PhD in Economics and Econometrics Faculty of Social Sciences, Charles University (FSV UK)
Description of verification and evaluation criteria
The entrance examination is in English and has two parts.
First Part: Candidates are evaluated on the basis of the submitted required documents (see below). The maximum number of points in the first round is 40. Evaluated are: the applicant's previous study results (20 points), his / her motivation to study and carry out economic research (10 points), and his / her recommendations (10 points). The evaluation takes into account whether the candidate's professional interest and study results are in accordance with the research orientation of the institute.
- Candidates who get full points in the 1st part of the entrance examination are exempt from the 2nd part of the entrance examination and are admitted directly to the 1st year of study.
- Applicants above the borderline for admission, but not admitted directly to the 1st year continue on to the 2nd part of the entrance examination. The borderline of admission is determined by the Dean.
Second Part: Candidates who were recommended for the 2nd part of the entrance examination are invited to an optional, free-of-charge summer Preparatory module to attend courses in macroeconomics, microeconomics, and mathematics. After the Preparatory module, the second round of the entrance examination takes the form of the distance written test consisting of three parts: macroeconomics, microeconomics, and mathematics. In the 2nd round of the entrance examination, a maximum of 100 points can be obtained. The applicant can gain a maximum of 50 points from the mathematical part, a maximum of 25 points from microeconomics, and a maximum of 25 from macroeconomics from the final evaluation. Applicants with the highest score will be accepted. The borderline of admission is determined by the Dean.
- up-to-date CV
- Statement of Motivation
- verified copies of BA and MA diplomas and transcripts
- 2 letters of recommendation, ideally from academia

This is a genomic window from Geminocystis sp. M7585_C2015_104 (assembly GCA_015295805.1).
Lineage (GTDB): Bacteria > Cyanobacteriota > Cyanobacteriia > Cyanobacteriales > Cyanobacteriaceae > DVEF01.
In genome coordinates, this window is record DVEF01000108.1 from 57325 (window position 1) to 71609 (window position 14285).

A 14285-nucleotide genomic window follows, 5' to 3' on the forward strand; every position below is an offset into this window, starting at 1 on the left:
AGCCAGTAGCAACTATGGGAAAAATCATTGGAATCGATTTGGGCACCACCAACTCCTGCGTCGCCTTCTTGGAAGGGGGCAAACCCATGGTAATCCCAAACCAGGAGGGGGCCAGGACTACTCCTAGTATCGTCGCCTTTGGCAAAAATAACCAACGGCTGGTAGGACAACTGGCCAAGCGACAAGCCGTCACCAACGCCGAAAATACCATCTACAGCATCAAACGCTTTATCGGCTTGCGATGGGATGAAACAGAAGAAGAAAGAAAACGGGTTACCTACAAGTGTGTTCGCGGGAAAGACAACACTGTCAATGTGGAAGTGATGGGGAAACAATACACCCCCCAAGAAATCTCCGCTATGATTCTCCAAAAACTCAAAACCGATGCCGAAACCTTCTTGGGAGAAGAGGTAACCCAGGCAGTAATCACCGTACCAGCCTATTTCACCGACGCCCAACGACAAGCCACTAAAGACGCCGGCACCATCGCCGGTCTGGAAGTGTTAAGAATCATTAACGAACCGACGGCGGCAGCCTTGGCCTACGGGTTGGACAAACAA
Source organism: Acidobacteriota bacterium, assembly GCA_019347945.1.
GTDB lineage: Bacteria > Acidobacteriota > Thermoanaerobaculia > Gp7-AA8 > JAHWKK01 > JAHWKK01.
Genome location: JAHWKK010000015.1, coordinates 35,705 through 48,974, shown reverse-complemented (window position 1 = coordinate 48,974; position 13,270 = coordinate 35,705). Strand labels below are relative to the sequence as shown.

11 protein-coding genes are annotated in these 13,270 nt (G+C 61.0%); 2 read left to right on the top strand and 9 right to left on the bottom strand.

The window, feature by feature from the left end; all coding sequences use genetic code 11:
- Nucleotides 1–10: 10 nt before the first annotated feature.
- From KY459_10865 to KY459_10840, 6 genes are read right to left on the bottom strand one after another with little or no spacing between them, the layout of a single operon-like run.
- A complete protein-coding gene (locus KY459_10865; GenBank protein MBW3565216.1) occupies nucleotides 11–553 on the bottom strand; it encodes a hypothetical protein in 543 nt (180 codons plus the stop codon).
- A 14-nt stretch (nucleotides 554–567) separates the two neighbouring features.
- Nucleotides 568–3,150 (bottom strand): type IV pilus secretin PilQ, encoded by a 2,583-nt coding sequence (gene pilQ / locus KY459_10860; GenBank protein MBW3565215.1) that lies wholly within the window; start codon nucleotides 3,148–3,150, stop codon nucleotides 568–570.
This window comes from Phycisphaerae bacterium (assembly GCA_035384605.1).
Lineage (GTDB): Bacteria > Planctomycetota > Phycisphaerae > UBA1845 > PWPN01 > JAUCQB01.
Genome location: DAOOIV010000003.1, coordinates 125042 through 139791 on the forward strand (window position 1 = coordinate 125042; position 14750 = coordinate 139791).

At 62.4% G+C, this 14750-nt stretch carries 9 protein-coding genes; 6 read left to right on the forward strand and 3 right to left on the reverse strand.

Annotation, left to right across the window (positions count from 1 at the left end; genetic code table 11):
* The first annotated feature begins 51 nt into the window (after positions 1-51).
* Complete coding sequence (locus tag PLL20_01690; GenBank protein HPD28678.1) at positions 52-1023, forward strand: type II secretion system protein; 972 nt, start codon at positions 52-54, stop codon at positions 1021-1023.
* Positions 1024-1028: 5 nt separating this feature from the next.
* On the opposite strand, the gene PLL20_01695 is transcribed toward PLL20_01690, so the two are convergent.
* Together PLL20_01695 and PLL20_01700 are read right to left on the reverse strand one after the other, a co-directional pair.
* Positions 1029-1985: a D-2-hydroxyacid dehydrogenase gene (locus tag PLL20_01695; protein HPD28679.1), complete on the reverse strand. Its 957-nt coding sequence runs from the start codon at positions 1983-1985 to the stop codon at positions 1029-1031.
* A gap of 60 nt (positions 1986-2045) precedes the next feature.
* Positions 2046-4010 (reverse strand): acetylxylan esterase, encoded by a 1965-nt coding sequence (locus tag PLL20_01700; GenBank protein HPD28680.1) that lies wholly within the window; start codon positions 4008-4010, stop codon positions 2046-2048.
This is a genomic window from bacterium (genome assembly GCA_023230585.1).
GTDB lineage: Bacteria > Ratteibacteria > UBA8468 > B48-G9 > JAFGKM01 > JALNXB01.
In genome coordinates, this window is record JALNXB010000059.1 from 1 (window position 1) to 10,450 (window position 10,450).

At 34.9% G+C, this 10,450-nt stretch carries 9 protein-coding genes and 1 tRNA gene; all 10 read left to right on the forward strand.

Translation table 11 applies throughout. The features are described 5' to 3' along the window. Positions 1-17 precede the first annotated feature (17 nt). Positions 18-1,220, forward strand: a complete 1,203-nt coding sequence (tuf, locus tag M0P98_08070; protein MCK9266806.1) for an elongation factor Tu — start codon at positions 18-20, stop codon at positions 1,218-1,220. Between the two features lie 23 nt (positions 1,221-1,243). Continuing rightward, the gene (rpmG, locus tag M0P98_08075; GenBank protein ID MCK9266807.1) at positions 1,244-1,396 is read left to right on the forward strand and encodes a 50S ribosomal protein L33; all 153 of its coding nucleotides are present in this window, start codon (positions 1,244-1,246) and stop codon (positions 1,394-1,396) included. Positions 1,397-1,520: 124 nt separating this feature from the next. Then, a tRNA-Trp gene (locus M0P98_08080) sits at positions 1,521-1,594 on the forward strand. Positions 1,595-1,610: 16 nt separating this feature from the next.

All submitted documents need to be in English (with the exception of the diploma, which can be in Czech) or accompanied by a notarized translation.
Conditions for admission
Admission to Doctoral studies is conditioned by successful completion of a Master's study program.
|Verification method:||entrance exam|
|Confirmation date (of entrance exam)||from: 01.06.2022 until: 16.08.2022|
|Alternative date (of entrance exam)||from: 23.08.2022 until: 31.08.2022|
Recommended literature, sample questions
Mas-Collel, Andrew, Michael Whinston, and Jerry Green (MWG): Microeconomic Theory, Oxford University Press, 1995.
Chiang, Alpha, Fundamental Methods of Mathematical Economics, McGraw Hill, 1988.
Dixit, Avinash, Optimization in Economic Theory, 2nd edition, Oxford University Press, 1990.
Jehle, Geoffrey and Philip Reny, Advanced Microeconomic Theory, 3rd edition, Addison-Wesley, 2011.
Kreps, David, A Course in Microeconomic Theory, Princeton University Press, 1990.
Varian, Hal, Microeconomic Analysis, W. W. Norton and Company, 3rd edition, 1992.
Varian, Hal, Intermediate Microeconomics: A Modern Approach, 6th edition. Addison Wesley, 2003.
D. Bertsekas: Dynamic Programming and Optimal Control, Athena Scientific, 2005.
Blanchard, O. and S. Fisher: Lectures on Macroeconomics. MIT Press, 1989.
Ljungquist, Lars, and Thomas J. Sargent: Recursive Macroeconomic Theory. Cambridge: MIT Press, 2000.
George McCandles: The ABCs of RBCs: An Introduction to Dynamic Macroeconomic Models. Cambridge: Harvard University Press, 2008.
Stokey, Nancy L., Robert E. Lucas, Jr., and Edward C. Prescott: Recursive Methods in Economic Dynamics. Cambridge: Harvard University Press, 1989.
Casella, G., and R.L.Berger (2002). Statistical Inference, Duxbury Press, Belmont, CA, 2nd edition.
Hogg, R.V., McKean J. and A. T. Craig (2012). Introduction to Mathematical Statistics, Prentice-Hall, 7th edition.
Mood, A.M., Graybill F.A. and D.C. Boes (1974) Introduction to the Theory of Statistics, Mcgraw Hill Higher Education, 3rd edition.
Graduates find employment in academia, as well as in the public and private sectors in the Czech Republic and abroad. These job positions include (but are not limited to) scientists and lecturers, government advisors and experts, economists at central banks, and senior economists of other financial institutions.